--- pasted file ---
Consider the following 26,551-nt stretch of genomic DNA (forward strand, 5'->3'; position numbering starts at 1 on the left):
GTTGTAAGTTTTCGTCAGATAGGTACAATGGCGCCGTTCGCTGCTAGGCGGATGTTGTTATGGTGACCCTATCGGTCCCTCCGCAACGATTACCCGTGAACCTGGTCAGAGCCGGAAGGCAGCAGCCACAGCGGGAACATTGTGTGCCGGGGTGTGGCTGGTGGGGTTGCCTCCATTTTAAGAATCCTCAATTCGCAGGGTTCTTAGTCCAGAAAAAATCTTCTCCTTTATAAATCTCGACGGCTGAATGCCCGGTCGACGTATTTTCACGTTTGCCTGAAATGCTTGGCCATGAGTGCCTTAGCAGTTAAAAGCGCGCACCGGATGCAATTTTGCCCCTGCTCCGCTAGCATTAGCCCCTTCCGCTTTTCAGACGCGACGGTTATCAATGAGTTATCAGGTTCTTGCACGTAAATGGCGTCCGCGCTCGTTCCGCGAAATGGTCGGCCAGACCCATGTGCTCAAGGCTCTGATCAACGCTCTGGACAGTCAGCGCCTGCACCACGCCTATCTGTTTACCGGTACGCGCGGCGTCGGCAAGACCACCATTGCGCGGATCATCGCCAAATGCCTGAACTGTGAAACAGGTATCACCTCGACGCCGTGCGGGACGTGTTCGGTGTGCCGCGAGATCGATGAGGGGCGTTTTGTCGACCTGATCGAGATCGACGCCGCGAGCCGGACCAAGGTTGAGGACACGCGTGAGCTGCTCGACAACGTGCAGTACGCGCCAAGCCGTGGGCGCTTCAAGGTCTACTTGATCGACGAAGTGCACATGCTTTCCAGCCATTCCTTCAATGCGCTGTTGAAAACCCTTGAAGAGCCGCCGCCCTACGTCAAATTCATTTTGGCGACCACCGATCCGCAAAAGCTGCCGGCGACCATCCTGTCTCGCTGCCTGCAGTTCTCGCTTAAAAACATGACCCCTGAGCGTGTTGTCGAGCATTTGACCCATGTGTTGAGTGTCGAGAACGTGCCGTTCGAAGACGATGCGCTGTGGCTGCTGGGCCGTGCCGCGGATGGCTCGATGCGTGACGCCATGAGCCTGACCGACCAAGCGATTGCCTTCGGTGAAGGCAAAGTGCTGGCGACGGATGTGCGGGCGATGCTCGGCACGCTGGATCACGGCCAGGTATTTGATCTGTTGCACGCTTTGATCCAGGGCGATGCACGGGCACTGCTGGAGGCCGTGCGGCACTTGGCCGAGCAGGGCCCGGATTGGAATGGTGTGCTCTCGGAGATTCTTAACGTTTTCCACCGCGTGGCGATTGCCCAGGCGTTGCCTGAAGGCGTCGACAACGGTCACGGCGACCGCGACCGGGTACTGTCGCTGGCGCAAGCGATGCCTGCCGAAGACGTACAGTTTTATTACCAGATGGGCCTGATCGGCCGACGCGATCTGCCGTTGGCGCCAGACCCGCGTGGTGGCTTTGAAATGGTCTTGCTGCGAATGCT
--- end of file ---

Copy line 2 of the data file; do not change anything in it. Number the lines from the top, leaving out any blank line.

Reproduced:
GTTGTAAGTTTTCGTCAGATAGGTACAATGGCGCCGTTCGCTGCTAGGCGGATGTTGTTATGGTGACCCTATCGGTCCCTCCGCAACGATTACCCGTGAACCTGGTCAGAGCCGGAAGGCAGCAGCCACAGCGGGAACATTGTGTGCCGGGGTGTGGCTGGTGGGGTTGCCTCCATTTTAAGAATCCTCAATTCGCAGGGTTCTTAGTCCAGAAAAAATCTTCTCCTTTATAAATCTCGACGGCTGAATGCCCGGTCGACGTATTTTCACGTTTGCCTGAAATGCTTGGCCATGAGTGCCTTAGCAGTTAAAAGCGCGCACCGGATGCAATTTTGCCCCTGCTCCGCTAGCATTAGCCCCTTCCGCTTTTCAGACGCGACGGTTATCAATGAGTTATCAGGTTCTTGCACGTAAATGGCGTCCGCGCTCGTTCCGCGAAATGGTCGGCCAGACCCATGTGCTCAAGGCTCTGATCAACGCTCTGGACAGTCAGCGCCTGCACCACGCCTATCTGTTTACCGGTACGCGCGGCGTCGGCAAGACCACCATTGCGCGGATCATCGCCAAATGCCTGAACTGTGAAACAGGTATCACCTCGACGCCGTGCGGGACGTGTTCGGTGTGCCGCGAGATCGATGAGGGGCGTTTTGTCGACCTGATCGAGATCGACGCCGCGAGCCGGACCAAGGTTGAGGACACGCGTGAGCTGCTCGACAACGTGCAGTACGCGCCAAGCCGTGGGCGCTTCAAGGTCTACTTGATCGACGAAGTGCACATGCTTTCCAGCCATTCCTTCAATGCGCTGTTGAAAACCCTTGAAGAGCCGCCGCCCTACGTCAAATTCATTTTGGCGACCACCGATCCGCAAAAGCTGCCGGCGACCATCCTGTCTCGCTGCCTGCAGTTCTCGCTTAAAAACATGACCCCTGAGCGTGTTGTCGAGCATTTGACCCATGTGTTGAGTGTCGAGAACGTGCCGTTCGAAGACGATGCGCTGTGGCTGCTGGGCCGTGCCGCGGATGGCTCGATGCGTGACGCCATGAGCCTGACCGACCAAGCGATTGCCTTCGGTGAAGGCAAAGTGCTGGCGACGGATGTGCGGGCGATGCTCGGCACGCTGGATCACGGCCAGGTATTTGATCTGTTGCACGCTTTGATCCAGGGCGATGCACGGGCACTGCTGGAGGCCGTGCGGCACTTGGCCGAGCAGGGCCCGGATTGGAATGGTGTGCTCTCGGAGATTCTTAACGTTTTCCACCGCGTGGCGATTGCCCAGGCGTTGCCTGAAGGCGTCGACAACGGTCACGGCGACCGCGACCGGGTACTGTCGCTGGCGCAAGCGATGCCTGCCGAAGACGTACAGTTTTATTACCAGATGGGCCTGATCGGCCGACGCGATCTGCCGTTGGCGCCAGACCCGCGTGGTGGCTTTGAAATGGTCTTGCTGCGAATGCT